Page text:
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Let's Talk About Sex: How Cell Phones Are Changing the Face of Sex Education

Let's Talk About Sex: How Cell Phones are Changing the Face of Sex Ed
Love it or hate it, sexual health education in the U.S. experiences a dearth of funding and valid information, and people are fighting back. Efforts like volunteer teaching programs, fundraising, and awareness campaigns strive to give today's youth the information they need to make healthy decisions, but perhaps one of the most powerful moves made in this arena has been the push to use SMS and mobile applications to reach teens with comprehensive, factual information on sex and sexual health. After all, what better way is there to reach a teenager than through their cell phone?

National organization Planned Parenthood has recognized the value of texting in reaching a young audience. It has launched a campaign called In Case You're Curious (ICYC) that allows teens to confidentially submit any questions they may have about sex and sexual health via text and receive a non-judgmental answer within 24 hours. ICYC currently serves Colorado, Nevada, New Mexico, and Wyoming, with instructions for registering for the service in each state on Planned Parenthood's website.

Some state governments have taken up similar initiatives to ICYC, like New Mexico, which suffers from the highest teen pregnancy rates in the U.S.; the state's department of health has launched a program allowing teens to confidentially text their questions about sex to the number 66746, after registering once by texting "NMTEEN" to the number, and receive answers within 24 hours. This program also offers an option for parents who have questions about their teens' sexuality and health, who can text "NMPARENT" to the same number, then ask away and also receive responses within 24 hours.

Many other states boast similar local programs, like North Carolina's initiative called The Birds and Bees Text Line, run by the Adolescent Pregnancy Prevention Campaign of North Carolina and funded in part by the State Department of Health and Human Services. Teens send anonymous texts with questions and receive anonymous, non-judgmental responses within 24 hours, in the same model as ICYC and New Mexico's program. California has also embraced the power of SMS for sex ed, establishing a program called HookUp 365247 that lets teens statewide subscribe to sexual health information texts, or text in a zip code to receive a text containing nearby health clinic referrals.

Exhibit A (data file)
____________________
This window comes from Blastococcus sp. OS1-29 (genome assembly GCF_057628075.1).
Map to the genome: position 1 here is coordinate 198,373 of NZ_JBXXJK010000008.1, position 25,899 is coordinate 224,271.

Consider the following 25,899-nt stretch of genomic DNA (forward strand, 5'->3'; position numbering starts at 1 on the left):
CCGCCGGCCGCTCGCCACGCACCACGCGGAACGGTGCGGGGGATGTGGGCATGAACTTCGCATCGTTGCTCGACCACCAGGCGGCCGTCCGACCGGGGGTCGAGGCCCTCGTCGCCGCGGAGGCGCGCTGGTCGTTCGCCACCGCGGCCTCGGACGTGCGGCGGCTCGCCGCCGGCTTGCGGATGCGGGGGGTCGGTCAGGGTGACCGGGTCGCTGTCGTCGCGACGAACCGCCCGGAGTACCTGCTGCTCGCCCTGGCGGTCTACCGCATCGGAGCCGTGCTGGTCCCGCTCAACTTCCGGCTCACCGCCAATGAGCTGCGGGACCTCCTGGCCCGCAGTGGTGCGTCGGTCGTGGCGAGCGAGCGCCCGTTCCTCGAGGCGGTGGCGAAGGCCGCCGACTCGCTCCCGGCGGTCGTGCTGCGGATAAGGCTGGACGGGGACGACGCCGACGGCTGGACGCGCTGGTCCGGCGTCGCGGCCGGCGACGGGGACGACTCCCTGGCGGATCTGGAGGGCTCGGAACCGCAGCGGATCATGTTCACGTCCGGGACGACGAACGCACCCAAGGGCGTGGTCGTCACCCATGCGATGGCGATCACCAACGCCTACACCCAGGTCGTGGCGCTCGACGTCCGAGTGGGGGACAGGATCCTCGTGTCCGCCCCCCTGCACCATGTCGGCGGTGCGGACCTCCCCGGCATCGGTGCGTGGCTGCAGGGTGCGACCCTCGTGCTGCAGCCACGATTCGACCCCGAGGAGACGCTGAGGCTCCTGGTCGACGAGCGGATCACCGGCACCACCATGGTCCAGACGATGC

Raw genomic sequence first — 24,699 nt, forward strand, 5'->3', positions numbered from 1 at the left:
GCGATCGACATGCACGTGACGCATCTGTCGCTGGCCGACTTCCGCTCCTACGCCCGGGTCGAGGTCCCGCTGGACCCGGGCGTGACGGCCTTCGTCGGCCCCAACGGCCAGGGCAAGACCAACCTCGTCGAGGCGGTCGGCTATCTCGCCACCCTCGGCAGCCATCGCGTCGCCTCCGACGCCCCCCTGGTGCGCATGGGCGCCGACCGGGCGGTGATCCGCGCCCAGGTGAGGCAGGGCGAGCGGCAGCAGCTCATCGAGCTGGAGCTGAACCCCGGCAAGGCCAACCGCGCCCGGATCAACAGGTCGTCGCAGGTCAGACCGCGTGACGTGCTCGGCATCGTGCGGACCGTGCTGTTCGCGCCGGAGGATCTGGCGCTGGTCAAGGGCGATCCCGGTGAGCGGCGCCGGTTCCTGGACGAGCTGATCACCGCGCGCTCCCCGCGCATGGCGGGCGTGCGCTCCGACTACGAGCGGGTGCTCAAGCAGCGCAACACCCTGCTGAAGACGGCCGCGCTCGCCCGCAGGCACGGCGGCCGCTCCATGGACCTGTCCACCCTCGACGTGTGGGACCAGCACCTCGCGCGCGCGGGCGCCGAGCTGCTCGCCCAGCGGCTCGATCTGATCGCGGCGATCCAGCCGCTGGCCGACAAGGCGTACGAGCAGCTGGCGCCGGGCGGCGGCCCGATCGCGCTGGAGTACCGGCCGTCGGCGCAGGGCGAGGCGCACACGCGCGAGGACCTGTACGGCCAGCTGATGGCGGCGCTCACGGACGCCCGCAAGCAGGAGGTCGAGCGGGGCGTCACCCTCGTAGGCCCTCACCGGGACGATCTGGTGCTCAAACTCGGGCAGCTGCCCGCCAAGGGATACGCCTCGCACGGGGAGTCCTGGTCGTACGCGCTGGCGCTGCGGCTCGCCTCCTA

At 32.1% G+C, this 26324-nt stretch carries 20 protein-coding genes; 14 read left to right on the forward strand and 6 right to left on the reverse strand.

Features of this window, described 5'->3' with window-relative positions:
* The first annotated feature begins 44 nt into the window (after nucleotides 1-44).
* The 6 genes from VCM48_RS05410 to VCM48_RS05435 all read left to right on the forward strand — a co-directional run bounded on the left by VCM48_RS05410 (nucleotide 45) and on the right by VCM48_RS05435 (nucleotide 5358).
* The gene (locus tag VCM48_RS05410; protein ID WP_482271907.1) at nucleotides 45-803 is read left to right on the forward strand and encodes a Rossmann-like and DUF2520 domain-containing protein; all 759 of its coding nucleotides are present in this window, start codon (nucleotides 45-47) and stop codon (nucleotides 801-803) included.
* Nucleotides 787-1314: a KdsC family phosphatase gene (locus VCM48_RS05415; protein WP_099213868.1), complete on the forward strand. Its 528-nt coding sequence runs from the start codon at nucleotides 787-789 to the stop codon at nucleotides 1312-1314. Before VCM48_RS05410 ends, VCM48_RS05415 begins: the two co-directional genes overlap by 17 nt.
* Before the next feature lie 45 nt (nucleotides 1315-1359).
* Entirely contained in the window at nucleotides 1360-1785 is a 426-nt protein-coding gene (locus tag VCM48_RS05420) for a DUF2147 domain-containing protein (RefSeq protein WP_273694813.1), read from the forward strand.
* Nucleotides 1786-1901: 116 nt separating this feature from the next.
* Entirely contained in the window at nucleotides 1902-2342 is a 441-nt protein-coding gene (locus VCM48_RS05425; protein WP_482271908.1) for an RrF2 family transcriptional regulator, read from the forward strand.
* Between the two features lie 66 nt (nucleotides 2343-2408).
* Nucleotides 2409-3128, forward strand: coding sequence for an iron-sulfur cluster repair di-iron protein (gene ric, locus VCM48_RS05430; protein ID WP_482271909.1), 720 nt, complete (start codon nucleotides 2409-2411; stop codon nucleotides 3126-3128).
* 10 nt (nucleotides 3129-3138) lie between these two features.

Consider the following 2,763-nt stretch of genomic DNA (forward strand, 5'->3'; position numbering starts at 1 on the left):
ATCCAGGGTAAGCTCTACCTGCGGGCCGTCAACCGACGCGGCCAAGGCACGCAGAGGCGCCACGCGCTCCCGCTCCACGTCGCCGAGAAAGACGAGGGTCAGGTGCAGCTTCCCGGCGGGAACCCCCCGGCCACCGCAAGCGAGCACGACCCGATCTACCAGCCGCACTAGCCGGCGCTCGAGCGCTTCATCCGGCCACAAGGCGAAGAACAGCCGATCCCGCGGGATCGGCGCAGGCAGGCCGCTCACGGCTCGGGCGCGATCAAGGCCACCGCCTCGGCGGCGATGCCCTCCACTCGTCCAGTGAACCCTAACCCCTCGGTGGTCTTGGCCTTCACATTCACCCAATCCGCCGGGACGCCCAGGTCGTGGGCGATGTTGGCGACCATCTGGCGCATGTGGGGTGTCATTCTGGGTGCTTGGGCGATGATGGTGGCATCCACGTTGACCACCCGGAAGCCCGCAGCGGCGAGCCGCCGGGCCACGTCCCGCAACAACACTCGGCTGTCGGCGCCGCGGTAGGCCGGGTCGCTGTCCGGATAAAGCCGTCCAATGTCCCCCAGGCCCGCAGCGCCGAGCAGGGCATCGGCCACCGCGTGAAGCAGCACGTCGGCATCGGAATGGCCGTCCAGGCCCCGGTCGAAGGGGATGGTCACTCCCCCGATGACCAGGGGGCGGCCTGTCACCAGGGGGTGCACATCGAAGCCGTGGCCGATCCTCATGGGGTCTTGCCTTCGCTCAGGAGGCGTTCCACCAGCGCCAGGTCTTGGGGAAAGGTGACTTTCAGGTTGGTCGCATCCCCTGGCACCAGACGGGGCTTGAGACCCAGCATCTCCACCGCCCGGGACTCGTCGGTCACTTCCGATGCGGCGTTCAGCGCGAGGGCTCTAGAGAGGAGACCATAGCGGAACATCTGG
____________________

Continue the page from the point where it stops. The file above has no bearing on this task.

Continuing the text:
Some major cities have also established sexual health initiatives that rely on texting, seeking to aid the youth of densely populated cities. These cities include Chicago; Washington, D.C.; San Francisco; and Toronto, which all offer programs in which teens can text a number, choose from a list of common sex-related questions, and receive an automatic response by text.

While text messaging initiatives represent a significant branch of the effort to educate teens on sexual health, there are several sex ed programs that have taken advantage of the youth's obsession with their phones in different ways. While web pages offering comprehensive, factual information regarding sex as well as Q and A features, such as ScarletTeen and Go Ask Alice, were not specifically designed for mobile viewing, they constitute an effective mobile education tool for many teens. These pages are great resources for teens with smart phones who feel more comfortable with the confidentiality of reading up on sexual health on their own device away from prying eyes.

Some initiatives, instead of SMS, are diving into the platform of mobile applications in an effort to reach teens. The United States' most populous city has launched a program aimed to help educate young people, called NYC Teen, complete with its own application available for download on smart phones. The program and app are advertised on signs on the streets and subways of New York, and in pamphlets distributed in classrooms by health education teaching programs like Peer Health Exchange. NYC Teen offers abundant information on both sex and wellness in general, complete with maps of clinics in New York and information on free or low-cost care. Even more recently, a free app called Seventeen Days, available on Apple and Android devices, was launched as a nationwide effort to use mobile apps as a medium for sexual health education.

As much fuss as there may be that cell phones are damaging our youth, it's clear that they offer at least some benefits; the ubiquity of cell phones and texting, particularly among teens, affords a powerful medium by which to educate the youth and prepare them to make healthy lifelong decisions.

About the Author -
Sharon Housley is the VP of Marketing for NotePage, Inc. a software company for communication software solutions. http://www.notepage.net


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